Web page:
Knowing Stanford’s power and financial muscle, I fear they will take all tests, PPE, medical capacity and whatever else may b3come crucial.


Resident
Old Palo Alto
on Jun 30, 2020 at 2:30 pm
Resident, Old Palo Alto
on Jun 30, 2020 at 2:30 pm
1 person likes this

@anonymous. Good suggestions. I suggest posting your comments on reddit in the r/stanford community/subreddit. Many students read it - especially international students.


chris
University South
on Jun 30, 2020 at 5:01 pm
chris, University South
on Jun 30, 2020 at 5:01 pm
Like this comment

JR,

Students will be attending classes for 3 quarters, same as usual. They can spend 2 of the 3 quarters on campus, if they wish, but they are not required to do so. Students can transfer another school if they don’t like the Stanford program, but which school do you KNOW will be doing a better job?


chris
University South
on Jun 30, 2020 at 5:07 pm
chris, University South
on Jun 30, 2020 at 5:07 pm
Like this comment

Renting hotel rooms would require mingling between the campus and community, which would be risky for both groups. Absolutely NO undergraduates will be allowed to live off-campus.

The university has canceled all reunions, and I suspect that if football games are played nobody living off-campus will be allowed to attend.

Students will be sent home before a Thanksgiving and almost all of that group will not return until June. I would also guess students could be sent home if they flagrantly violate the limited group restrictions.


Colleges should put work into helping students access to voting this year
Another Palo Alto neighborhood
on Jun 30, 2020 at 6:46 pm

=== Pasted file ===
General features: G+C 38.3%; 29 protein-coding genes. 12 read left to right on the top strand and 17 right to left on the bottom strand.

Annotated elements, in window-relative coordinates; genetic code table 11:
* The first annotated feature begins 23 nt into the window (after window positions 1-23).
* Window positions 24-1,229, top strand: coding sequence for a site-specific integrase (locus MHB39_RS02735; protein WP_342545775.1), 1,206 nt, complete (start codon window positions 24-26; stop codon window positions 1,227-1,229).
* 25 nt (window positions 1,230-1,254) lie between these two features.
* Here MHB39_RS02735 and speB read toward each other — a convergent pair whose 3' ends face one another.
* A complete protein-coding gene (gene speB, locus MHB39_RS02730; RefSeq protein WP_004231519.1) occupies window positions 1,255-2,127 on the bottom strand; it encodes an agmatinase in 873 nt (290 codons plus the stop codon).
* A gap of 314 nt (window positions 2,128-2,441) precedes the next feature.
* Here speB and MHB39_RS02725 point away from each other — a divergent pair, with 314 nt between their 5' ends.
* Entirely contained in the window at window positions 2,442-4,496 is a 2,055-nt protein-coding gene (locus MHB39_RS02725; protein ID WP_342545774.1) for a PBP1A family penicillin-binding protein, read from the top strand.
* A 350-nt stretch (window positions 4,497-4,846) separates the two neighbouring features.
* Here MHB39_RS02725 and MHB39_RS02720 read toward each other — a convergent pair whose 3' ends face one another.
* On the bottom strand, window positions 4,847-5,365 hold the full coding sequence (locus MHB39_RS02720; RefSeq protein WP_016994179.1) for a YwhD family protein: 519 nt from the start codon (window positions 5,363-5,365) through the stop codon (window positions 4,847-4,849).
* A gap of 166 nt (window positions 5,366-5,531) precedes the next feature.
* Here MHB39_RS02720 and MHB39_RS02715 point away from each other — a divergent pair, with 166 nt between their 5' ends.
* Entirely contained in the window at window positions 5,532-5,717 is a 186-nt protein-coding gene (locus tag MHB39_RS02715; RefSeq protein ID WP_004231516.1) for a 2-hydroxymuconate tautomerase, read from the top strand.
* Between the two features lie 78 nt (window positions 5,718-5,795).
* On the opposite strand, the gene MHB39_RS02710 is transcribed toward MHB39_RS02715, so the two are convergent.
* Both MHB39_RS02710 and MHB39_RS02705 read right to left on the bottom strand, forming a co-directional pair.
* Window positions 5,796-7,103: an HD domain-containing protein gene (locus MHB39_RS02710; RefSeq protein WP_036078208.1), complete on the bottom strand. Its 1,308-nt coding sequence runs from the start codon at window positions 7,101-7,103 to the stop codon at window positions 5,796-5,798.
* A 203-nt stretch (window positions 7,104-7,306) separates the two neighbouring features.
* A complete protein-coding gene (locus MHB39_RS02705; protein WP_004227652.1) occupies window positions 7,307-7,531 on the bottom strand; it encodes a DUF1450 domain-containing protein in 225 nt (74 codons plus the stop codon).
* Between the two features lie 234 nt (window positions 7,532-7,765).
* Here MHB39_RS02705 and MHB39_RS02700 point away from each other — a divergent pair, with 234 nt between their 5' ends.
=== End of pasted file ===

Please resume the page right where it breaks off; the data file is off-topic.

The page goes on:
Colleges should put work into helping students access to voting this year, Another Palo Alto neighborhood
on Jun 30, 2020 at 6:46 pm
4 people like this

Universities are some of the most impacted organizations because of our administration's mismanagement of the pandemic (starting with 125,000 Americans dead as opposed to just 9,000 in Germany with 1/4 our population, or areas in parts of Southeast Asia with the same population having only 2,000 deaths.)

I would hope that now that Stanford and other universities have a plan, that they would all decide to put real effort into ensuring their distanced students can figure out easily where their voting residency is and how to register to vote/vote absentee. Young people have historically found it difficult to vote when they are in college, this fall there will be more uncertainty than ever. The colleges should take it as their civic duty to ensure that all students can vote.


Eveline
College Terrace
on Jul 1, 2020 at 2:26 am
Eveline, College Terrace
on Jul 1, 2020 at 2:26 am
Like this comment

I think it's good. The current situation isn't good enough, and I'm not sure it will change in autumn. I 'm a student, and I can say that online learning very convenient. I can use a lot of resources such as essayontime platform to get some assignment help. I like Web Link as it's very convenient and I'm sure that the result will be great. Moreover, it's available for anyone from all over the world, from Melbourne to New York.


Peter Davis
Old Palo Alto
7 hours ago
Peter Davis , Old Palo Alto
7 hours ago
Like this comment

If student athletes are required to be on campus for the entire school year because of their training and competition demands there could be only 2 student athletes from each class year per sport required on campus while the rest of their classmates who are not athletes are either there for 2 quarters or not at all. I would suspect that student athletes might prefer to take a gap year .